Vancouver
2 min

Sero-shunning

Science shows sero-sorting doesn't work

The most important scientific breakthrough of 2011, according to the journal Science, was a study called HPTN 052, which found that having an undetectable viral load reduces the risk of an HIV-positive person transmitting the virus by 96 percent.

Does this mean that gay guys should start having more sex with poz guys with undetectable viral loads because they’ll no longer seem so scary?

Are negative guys actually scarier to play with because 2.5 percent of them may be poz but not know it? A newly poz guy can be 20 to 25 times more likely to pass on HIV.

So who do you choose when you want to get fucked and have two guys in front of you? Both are hot: one is poz with an undetectable viral load, and the other thinks he’s negative but actually just got infected.

If you choose the negative guy and he’s actually positive and fucks you raw, you could have a 1 in 10 chance of getting infected, compared to the 1 in 38,000 chance with the poz guy with the undetectable viral load.

So where does that leave us? Should we, as a community, switch to seeking out poz guys with undetectable viral loads and shun the supposedly “negative” guys?

The science suggests there may be a good case for this. But do we really want to just shift — rather than challenge — the HIV stigma to the guys now considered most likely to infect us?

Many negative guys already fear and stigmatize poz guys. But that fear comes from prejudice, not science. It’s a prejudice that’s unlikely to change easily. It will take more than science and facts to help reduce the stigma against being HIV-positive.

That stigma is even reinforced by a lot of safer-sex campaigns and organizations that tell us we are at higher risk if we have sex with poz guys. Surveys will ask, “Do you have sex with poz guys?” then tell us we’re more at risk if we do.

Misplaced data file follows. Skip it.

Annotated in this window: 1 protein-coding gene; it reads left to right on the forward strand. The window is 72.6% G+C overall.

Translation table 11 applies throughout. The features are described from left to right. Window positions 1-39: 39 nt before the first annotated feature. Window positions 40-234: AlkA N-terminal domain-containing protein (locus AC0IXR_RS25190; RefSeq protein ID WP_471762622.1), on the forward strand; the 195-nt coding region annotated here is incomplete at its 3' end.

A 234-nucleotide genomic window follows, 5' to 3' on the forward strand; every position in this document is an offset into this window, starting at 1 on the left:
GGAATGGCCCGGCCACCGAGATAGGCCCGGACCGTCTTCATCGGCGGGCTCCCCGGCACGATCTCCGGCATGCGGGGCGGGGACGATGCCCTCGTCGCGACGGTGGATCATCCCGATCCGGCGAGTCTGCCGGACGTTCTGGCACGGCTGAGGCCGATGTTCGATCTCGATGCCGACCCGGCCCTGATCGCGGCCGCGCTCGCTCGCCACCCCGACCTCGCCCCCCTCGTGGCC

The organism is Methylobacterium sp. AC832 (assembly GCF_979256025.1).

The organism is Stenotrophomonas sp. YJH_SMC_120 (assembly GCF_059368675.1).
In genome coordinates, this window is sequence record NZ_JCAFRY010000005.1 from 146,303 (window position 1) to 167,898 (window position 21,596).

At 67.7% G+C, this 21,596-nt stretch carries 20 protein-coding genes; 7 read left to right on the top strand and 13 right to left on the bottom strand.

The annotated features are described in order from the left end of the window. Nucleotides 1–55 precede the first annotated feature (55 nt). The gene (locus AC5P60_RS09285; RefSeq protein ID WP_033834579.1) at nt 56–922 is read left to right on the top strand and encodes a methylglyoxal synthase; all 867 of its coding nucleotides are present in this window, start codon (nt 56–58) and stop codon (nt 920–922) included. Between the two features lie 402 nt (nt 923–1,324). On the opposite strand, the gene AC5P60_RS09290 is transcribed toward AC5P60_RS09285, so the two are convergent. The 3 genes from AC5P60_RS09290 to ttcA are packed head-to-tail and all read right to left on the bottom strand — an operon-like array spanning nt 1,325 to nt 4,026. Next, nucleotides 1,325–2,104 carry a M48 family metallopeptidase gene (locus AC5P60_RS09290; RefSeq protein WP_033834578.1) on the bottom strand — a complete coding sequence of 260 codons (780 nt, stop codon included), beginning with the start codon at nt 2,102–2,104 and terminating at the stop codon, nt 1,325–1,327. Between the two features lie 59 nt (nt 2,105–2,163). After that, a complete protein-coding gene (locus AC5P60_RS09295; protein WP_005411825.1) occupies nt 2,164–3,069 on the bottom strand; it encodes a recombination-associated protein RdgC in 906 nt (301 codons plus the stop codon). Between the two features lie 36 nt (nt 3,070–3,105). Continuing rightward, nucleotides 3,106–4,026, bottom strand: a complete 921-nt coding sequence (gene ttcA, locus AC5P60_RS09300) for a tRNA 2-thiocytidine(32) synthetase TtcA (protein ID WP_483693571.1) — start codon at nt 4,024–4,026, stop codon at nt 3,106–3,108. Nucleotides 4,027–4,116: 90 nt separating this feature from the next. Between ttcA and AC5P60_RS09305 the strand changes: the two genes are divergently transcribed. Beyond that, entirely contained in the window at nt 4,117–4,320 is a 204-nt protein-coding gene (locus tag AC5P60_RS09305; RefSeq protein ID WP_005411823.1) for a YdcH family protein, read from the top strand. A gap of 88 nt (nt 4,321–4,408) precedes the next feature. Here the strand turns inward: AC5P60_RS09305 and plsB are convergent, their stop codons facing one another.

To me this is a form of institutional stigmatization. It is not true that having sex with poz guys with undetectable viral loads is riskier than having sex with randomly chosen guys who think they are negative. The institutional response should be, “Know your partner’s viral load not his HIV status!”

Granted, the 96 percent reduced transmission figure comes from a study with heterosexuals, but other studies show that the risk of transmitting HIV through anal sex is the same for heterosexuals and gay guys.

It’s also worth noting that viral loads can fluctuate. If a guy gets his viral load tested for five years and it is always undetectable (under 40), then it likely will be undetectable when you have sex with him, too. But even if it, by chance, registers 100 at that moment, or even 500, many experts say he will still not pass on HIV.

Either way, you will likely never find a long-time positive guy with a viral load as high as a newly infected guy whose viral load can be 1 to 10 million.

No matter what you decide to do, and who you choose to have sex with, nothing is ever risk-free.

The question is: do we want to stigmatize and shun anyone based on assumptions?

Is it just a question of stigmatizing the “correct” (ie statistically riskier) guy? Or should we drop the HIV stigma altogether, since science shows we can no longer reliably know who to stigmatize?